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Cornell University

Resources for Allies

Allies are individuals who are supporters and defenders of the gay, lesbian, bisexual, and transgender, queer, questioning, asexual, intersex+ community. Allies are a vital part of the community. If you are an ally, you are welcome to join in on any of the events and programs that we hold. Please drop by the LGBT Resource Center to see how you can get involved! There is no pressure to disclose your sexual orientation or gender identity unless you choose to do so.

Resources for Ally Education

LGBTQQIA Terminology Guide

Check out the Terminology Guide to learn more about the LGBTQQIA community.

Gender Inclusive Pronoun Guide

Common Questions on Gender Inclusive Pronoun Usage

Some people don’t feel like traditional gender pronouns (she/her, he/him) fit their gender identities. Transgender, genderqueer, and other gender-nonconforming people may choose different pronouns for themselves. The following tips are a starting point for using pronouns respectfully.How do I know which pronouns to use?If the person you’re referring to is a stranger or brief acquaintance (like a server, cashier, fellow bus patron, etc), you may not need to know. If the person is a classmate, student, or coworker, for example, it is best to ask. Try:
  • “What pronouns do you use?”
  • “How would you like me to refer to you?”
  • “How would you like to be addressed?”
  • “My name is Tou and my pronouns are he and him. What about you?”
How often do pronouns change?Remember that people may change their pronouns without changing their name, appearance, or gender identity. Try making pronouns an optional part of introductions or check-ins at meetings or in class.What if I make a mistake?Most people appreciate a quick apology and correction at the time of the mistake. Try:
  • “Her books are—I’m sorry, hir books are over there.”
By correcting yourself, you’re modeling respectful pronoun use for others in the conversation.If you only realize the mistake later, a brief apology can help. Try:
  • “I’m sorry I used the wrong pronoun earlier.
  • I’ll be more careful next time.”
When should I correct others?Some people may not want a lot of public attention to their pronouns, while others will appreciate you standing up for them. If someone uses the wrong pronoun for a person who isn’t present, try a brief correction:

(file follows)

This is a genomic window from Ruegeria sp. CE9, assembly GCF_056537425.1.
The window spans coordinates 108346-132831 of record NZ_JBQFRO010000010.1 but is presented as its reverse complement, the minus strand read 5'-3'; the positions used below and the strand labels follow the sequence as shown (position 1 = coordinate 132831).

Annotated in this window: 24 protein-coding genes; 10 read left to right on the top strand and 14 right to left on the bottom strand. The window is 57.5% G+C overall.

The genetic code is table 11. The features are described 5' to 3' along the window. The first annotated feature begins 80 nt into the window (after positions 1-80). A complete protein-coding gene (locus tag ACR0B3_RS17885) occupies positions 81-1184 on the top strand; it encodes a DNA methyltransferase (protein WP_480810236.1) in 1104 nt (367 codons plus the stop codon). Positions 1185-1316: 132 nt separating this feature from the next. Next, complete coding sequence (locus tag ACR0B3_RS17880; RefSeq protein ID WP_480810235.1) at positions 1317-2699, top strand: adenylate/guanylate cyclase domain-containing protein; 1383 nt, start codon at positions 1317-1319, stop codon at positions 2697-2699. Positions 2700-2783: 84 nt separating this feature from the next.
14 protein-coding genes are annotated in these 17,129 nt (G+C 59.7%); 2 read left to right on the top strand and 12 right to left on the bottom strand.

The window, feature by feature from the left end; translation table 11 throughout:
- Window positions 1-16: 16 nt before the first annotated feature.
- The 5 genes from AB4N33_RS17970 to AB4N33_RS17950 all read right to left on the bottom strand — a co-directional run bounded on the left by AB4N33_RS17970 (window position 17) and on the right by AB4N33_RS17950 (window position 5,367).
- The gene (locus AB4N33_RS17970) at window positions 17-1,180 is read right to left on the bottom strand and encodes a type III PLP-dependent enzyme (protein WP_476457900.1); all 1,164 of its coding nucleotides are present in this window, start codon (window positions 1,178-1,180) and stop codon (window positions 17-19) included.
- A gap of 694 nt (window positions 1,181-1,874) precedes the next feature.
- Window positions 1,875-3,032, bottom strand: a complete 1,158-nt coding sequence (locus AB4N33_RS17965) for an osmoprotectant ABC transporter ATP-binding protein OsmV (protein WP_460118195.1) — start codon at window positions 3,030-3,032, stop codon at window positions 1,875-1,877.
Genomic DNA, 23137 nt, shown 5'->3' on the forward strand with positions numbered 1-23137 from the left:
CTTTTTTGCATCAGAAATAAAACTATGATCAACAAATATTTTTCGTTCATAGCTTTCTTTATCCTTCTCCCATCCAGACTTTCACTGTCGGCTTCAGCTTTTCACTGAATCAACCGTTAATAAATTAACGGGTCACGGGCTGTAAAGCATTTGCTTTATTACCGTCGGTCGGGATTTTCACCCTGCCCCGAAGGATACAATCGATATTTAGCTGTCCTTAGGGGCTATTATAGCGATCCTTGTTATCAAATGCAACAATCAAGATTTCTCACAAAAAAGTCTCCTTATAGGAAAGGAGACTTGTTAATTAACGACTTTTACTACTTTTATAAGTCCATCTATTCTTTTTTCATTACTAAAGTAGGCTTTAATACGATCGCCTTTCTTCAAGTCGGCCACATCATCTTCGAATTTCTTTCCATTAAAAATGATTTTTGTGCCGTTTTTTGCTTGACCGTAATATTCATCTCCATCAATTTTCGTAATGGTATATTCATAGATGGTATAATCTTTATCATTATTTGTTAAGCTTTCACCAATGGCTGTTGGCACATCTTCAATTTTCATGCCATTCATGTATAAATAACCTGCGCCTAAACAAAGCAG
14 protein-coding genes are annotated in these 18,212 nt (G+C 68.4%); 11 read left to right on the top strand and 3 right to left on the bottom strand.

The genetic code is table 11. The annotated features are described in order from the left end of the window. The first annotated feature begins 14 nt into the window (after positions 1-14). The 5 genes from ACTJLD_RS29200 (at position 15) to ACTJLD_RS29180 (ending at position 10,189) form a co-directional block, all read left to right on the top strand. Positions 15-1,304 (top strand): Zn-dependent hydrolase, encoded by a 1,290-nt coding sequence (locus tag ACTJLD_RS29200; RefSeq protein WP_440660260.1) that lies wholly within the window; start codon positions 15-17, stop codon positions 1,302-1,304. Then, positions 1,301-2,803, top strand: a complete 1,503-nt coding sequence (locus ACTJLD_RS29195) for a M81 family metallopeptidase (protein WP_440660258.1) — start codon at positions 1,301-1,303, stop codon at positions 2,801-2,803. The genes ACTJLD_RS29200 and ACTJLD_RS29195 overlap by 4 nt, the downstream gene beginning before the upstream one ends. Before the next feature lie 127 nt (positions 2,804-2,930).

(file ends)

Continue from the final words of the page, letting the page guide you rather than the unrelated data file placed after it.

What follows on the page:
• “I think Sam uses she and her pronouns. And yes, I’m going to her house later too!”
It can be tough to remember pronouns at first. The best solution is to practice! Correct pronoun use is an easy step toward showing respect for people of every gender.What might this look like in other languages?Check out the links below for more information regarding Gender Inclusive Pronoun usage in other Gender neutral languageLong and comprehensive wiki-style list of ten languages with pronoun optionsMultilingual Pronouns listList of thirty-six languages and some pronoun options- some more detailed than others.Blog by Non-binary French people (in French, no longer updated but has archive)Series of posts/examples of Non-binary pronouns in German (in German)Non-binary pronouns in Icelandic (in English)Non-binary Gender in Japan: link list (in English)This has terms and narratives; unclear how much about pronouns
Gender Inclusive PronounsThere are two sets of commonly used gender-neutral pronouns:sie, hir, hir, hirs, hirselfzie, zir, zir, zirs, zirself
So instead of... You may use... Which is pronounced...
he/she siezie "see""zie"
him/her hirzir "here"like "sir" with a "z"
his/hers hirszirs "here's"like "sirs" with a "z"
himself/herself hirselfzirself "here-self"like "sir-self" with a "z"

Note: It is often also acceptable to use the third person plural (they, them, their, themselves) instead of the third-person singular (he/she, his/hers, him/her, himself/herself) when referring to someone who has not expressed a clear pronoun choice.

Learn about and engage in many of our signature programs on campus. For more information regarding ally engagement opportunities, please contact